Sacraments ordained by Christ are not only badges and tokens of Christian men’s profession: but rather they are certain sure witnesses and effectual signs of grace and God’s good will towards us, by which he works invisibly in us, and not only quickens but also strengthens and confirms our faith in him.

This definition positions Anglicans and Anglicanism in the midst of a spectrum of interpretations of the sacraments and sacramental grace, especially concerning the Eucharist. These four views can be classified as:

--“memorials”, i.e., human aids to recollect or attest to Christ’s work;
--spiritual presence, that God’s grace is truly present through the “action” of baptizing and giving and taking the Communion;
--“real presence,” i.e., Christ is truly present in the sacramental elements without changing their outer substance;
--“transubstantiation,” i.e., that the sacramental elements are changed in essence to that which they signify and communicate grace ex opere operato.

In stating that sacraments “are not only badges and tokens,” the Articles reject the memorialist view. They also explicitly reject as unbiblical the Roman doctrine of transubstantiation and the practices that flow from that view. Between the other two views (usually identified as “Reformed” and “Lutheran”), the judgement of the whole tradition is less clear, and probably best left open to conscience.

In the case of baptism, Article 27 states:

Baptism is not only a sign of profession and mark of difference, whereby Christian men are discerned from others that be not christened; but it is also a sign of regeneration and new birth, whereby as by an instrument they that receive baptism rightly are grafted into the church; the promise of forgiveness of sin and of our adoption to be the sons of God by the Holy Ghost are visibly signed and sealed; faith is confirmed; and grace increased by virtue of prayer unto God.

At one level, the Article rejects baptism as a mere memorial of church membership and states that baptism conveys the reality of new birth in Christ, “as by an instrument.” The promissory character of the baptismal language – “seeing now that this person is regenerate and born again” – has been variously interpreted. For an adult, it gives assurance that the once for all salvation of Christ has been received by faith. In the case of an infant, this assurance is provided by the faith of the parents and godparents which must be owned by the child at confirmation or at a subsequent occasion of commitment to Christ. Assurance, however, is not to be confused with complacency, as St. Paul warns: “let him who stands beware lest he fall” (1 Corinthians 10:12; cf. Hebrews 5:11-6:12). Finally, baptism conveys the communal reality of the Christian life: just as a child is born into a human family, so the baptized is “grafted into the body of Christ’s church” and “received into the congregation of Christ’s flock.”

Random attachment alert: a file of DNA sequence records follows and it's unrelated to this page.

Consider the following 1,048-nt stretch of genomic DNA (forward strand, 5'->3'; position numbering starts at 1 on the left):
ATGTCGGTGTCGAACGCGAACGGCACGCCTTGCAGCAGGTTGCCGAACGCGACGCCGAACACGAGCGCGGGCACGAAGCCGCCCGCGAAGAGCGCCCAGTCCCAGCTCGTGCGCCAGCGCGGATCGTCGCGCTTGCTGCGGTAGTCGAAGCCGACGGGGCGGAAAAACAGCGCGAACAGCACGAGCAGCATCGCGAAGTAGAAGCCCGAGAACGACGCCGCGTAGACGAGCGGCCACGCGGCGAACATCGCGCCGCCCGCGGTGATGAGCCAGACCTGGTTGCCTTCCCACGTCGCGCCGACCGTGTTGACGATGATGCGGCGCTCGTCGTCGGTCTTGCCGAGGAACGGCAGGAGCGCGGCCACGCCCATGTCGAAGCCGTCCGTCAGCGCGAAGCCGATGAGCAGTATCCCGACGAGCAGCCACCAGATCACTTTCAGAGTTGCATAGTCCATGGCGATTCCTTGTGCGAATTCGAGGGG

When we turn to the Eucharist, a similar balance occurs, as is captured in the familiar Prayer Book words of Administration: “The Body of our Lord Jesus Christ, which was given for you, preserve your body and soul unto everlasting life. Take and eat this in remembrance that Christ died for you and feed on him in your hearts by faith with thanksgiving.” The first clause, like our Lord’s words of institution, sets forth an objective reality to the sacramental elements: “This is my Body; this is my Blood.” The second clause captures one powerful feature of Reformed theology: the requirement that God’s grace must be received by faith. The sacramental signs are effectual only when received by those who worthily receive them with penitent hearts. Yet even without faith, they are not bare signs, as they carry a negative effect on the ungodly, who “purchase to themselves damnation.”

Another characteristic feature of Anglican sacramental teaching – which appears in the Lambeth Quadrilateral – is the naming of two Gospel sacraments. As Article XXV continues: “There are two Sacraments ordained by Christ our Lord in the Gospel, that is to say, Baptism and the Supper of the Lord….” The specification of two and only two is of a piece with the focus of the Anglican formularies on “those things necessary for salvation.” Baptism and Holy Communion are not only instituted by Jesus Christ but they signify his saving work on the Cross.